I picked my copy up from the university library yesterday, so I will be reading it sometime soon. I am so glad that the people who have read it already have enjoyed it.

  6. Madame Curie January 21, 2011 at 7:49 am

    I ordered a copy from Amazon, and will be reading it as soon as it arrives. I confess that I am still working my way through Wollstonecraft, sigh :-/ But I don’t intend that to keep me from picking up Ba in the meanwhile.

    • amymckie January 21, 2011 at 1:57 pm

      I am still working my way through Wollstonecraft too Madame Currie :S I feel like a bad host, heh. So don’t feel bad, we’ll keep working through it together!

  7. dangermom January 21, 2011 at 3:48 pm

    I ordered a copy through ILL, and with luck it will arrive early next week. I’m really looking forward to this one!

  8. thegirlwiththehair January 21, 2011 at 4:59 pm

    I’m still working my way through Wollstonecraft but figured I would skip ahead and read this first, as it seemed a bit easier to wrap my head around! It was really good and I am so glad I read it.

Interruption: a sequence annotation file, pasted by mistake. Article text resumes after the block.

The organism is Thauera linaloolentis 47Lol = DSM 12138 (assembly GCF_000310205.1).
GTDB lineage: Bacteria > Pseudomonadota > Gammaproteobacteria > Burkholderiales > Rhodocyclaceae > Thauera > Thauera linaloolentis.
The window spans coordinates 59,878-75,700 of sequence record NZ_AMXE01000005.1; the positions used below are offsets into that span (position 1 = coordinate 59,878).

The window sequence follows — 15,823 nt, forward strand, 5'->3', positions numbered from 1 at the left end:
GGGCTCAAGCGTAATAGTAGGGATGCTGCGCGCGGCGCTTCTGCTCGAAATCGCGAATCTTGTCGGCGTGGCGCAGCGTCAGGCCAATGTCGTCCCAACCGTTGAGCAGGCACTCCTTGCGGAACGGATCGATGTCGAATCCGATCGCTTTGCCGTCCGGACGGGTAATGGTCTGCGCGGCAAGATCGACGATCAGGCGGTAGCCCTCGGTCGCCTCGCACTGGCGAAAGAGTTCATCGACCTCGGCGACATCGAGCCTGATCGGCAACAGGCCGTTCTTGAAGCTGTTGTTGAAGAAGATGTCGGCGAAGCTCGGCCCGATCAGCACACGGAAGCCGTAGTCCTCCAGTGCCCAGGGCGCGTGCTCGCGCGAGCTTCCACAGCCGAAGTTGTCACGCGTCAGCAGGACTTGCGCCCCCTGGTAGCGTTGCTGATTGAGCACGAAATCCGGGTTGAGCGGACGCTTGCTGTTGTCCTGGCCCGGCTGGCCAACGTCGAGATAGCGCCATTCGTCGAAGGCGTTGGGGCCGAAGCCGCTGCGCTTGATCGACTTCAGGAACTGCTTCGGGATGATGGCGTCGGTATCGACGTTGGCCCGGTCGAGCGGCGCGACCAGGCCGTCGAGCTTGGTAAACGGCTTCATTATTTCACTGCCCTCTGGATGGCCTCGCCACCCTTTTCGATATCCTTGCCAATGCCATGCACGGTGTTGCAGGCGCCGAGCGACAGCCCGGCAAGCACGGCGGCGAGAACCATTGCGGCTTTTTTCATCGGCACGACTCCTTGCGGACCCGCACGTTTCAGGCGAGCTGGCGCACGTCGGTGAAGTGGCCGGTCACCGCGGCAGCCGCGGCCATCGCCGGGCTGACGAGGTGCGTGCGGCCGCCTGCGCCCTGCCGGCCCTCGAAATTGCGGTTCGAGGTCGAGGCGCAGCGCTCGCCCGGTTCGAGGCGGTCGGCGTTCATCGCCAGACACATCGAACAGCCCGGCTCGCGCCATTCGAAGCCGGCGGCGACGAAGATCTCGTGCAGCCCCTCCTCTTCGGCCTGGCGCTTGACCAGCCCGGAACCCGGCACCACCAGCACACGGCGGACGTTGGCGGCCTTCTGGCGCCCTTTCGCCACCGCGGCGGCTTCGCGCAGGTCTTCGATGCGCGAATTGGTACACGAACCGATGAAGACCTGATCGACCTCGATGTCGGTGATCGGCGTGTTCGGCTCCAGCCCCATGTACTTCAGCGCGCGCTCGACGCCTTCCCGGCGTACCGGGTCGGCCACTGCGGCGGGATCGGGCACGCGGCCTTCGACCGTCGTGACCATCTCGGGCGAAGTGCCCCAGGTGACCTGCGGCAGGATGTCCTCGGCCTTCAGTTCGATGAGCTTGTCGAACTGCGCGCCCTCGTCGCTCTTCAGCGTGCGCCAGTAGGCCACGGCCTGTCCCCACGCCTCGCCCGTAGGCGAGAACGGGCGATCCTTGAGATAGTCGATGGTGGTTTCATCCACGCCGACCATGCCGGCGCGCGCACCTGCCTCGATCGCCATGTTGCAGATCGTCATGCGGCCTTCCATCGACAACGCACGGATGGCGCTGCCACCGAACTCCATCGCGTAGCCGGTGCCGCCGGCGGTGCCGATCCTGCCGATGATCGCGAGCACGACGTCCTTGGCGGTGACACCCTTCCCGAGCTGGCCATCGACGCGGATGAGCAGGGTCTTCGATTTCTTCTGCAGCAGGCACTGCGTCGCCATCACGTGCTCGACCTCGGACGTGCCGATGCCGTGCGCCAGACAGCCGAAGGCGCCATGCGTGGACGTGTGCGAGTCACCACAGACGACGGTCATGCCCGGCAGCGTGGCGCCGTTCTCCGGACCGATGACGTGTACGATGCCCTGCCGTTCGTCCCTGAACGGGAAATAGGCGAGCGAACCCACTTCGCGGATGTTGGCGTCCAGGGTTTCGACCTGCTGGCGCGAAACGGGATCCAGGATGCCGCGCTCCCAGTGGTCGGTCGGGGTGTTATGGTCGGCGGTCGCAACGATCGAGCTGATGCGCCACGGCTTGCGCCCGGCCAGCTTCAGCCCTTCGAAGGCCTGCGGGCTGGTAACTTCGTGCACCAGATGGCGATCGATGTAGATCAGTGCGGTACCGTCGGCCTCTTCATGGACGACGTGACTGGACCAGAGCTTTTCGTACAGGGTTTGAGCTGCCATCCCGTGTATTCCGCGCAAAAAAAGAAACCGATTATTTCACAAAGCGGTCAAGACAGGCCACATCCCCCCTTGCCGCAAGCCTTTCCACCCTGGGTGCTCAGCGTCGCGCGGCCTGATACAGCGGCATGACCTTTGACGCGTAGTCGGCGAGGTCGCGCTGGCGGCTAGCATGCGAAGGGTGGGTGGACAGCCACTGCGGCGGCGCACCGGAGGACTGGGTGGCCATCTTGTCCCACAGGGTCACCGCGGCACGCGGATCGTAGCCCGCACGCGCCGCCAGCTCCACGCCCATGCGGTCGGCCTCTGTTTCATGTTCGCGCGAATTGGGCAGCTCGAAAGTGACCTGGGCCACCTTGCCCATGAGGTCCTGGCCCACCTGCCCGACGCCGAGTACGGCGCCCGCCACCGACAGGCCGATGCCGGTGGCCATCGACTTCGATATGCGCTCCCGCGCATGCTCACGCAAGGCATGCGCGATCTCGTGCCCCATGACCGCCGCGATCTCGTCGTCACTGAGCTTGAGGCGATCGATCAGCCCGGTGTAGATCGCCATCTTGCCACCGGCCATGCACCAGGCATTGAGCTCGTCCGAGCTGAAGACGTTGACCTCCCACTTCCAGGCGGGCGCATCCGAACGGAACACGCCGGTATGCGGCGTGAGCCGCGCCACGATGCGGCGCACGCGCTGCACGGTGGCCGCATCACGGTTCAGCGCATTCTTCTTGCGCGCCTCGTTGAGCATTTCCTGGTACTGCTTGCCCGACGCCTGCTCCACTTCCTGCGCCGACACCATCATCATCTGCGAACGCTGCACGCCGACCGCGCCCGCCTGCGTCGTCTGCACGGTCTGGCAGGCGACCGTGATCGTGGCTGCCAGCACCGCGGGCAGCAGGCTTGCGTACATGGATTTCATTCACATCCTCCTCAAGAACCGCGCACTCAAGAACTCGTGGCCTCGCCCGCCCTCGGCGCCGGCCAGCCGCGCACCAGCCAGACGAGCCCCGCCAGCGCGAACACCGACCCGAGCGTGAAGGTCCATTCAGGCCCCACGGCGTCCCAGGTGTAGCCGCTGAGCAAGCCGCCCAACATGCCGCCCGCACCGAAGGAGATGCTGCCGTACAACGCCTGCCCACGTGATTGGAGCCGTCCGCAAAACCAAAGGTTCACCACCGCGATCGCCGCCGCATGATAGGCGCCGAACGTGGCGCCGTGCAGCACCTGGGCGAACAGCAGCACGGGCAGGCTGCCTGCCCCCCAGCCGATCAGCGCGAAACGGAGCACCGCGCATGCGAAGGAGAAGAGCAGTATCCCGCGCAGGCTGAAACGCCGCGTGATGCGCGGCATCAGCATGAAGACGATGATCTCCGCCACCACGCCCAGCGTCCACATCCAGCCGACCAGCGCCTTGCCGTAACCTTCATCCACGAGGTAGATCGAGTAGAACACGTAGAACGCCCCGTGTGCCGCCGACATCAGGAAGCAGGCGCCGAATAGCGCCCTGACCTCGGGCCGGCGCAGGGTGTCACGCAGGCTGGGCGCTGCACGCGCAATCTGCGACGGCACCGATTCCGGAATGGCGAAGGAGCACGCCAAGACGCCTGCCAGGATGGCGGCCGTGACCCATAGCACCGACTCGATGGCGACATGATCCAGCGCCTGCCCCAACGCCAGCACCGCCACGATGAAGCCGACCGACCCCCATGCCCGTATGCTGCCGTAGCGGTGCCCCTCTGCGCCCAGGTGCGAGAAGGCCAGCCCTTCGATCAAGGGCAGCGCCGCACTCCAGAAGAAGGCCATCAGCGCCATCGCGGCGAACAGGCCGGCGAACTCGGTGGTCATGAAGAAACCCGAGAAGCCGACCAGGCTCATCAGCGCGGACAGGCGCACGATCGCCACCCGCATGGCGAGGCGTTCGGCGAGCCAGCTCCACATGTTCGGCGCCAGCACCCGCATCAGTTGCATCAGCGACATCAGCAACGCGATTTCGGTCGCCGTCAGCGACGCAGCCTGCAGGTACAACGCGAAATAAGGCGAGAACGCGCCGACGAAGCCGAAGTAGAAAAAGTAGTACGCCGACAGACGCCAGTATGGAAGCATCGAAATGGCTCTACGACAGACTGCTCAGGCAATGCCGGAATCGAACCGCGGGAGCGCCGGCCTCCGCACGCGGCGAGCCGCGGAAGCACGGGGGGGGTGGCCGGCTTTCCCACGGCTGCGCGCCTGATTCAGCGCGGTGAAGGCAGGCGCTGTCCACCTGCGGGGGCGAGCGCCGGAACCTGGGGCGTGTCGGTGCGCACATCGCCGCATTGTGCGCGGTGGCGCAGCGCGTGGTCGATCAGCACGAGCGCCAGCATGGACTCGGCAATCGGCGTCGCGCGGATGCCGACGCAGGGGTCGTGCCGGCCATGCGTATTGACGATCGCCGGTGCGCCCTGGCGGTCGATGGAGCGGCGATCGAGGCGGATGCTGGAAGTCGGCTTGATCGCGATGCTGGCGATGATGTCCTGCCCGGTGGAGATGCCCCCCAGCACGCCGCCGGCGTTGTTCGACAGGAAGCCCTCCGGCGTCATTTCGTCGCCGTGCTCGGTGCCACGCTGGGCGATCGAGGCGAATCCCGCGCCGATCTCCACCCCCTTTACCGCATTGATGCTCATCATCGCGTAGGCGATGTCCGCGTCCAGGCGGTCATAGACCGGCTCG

There are so many interesting points brought up but mostly I like having a womens perspective on polygamous relationships, the way the society saw it and her and how if totally affected her life. I agree with dragonflyy419 that the funeral was particularly interesting. The whole society structure/activities intrigued me! I’m looking forward to the discussion and am trying to formulate a review and some thoughts now.

    • amymckie January 21, 2011 at 8:41 pm

      Yes, both of those things are really interesting thegirlwiththehair. I hope to post the first discussion post soon and will include both of those points to get more opinions! I’m so glad you enjoyed this book.

  9. Pingback: Thoughts On: So Long A Letter « BaffledBooks

  10. Pingback: A Year of Feminist Classics Month 1 Wrap-Up « Amy Reads

  11. Pingback: » Lisa: So Long A Letter by Mariama Ba BaffledBooks

  12. assiddiq26 February 9, 2015 at 6:52 pm

    Please, can someone feeds me with the similarities & differences between Ramatoulaye & Aissatou.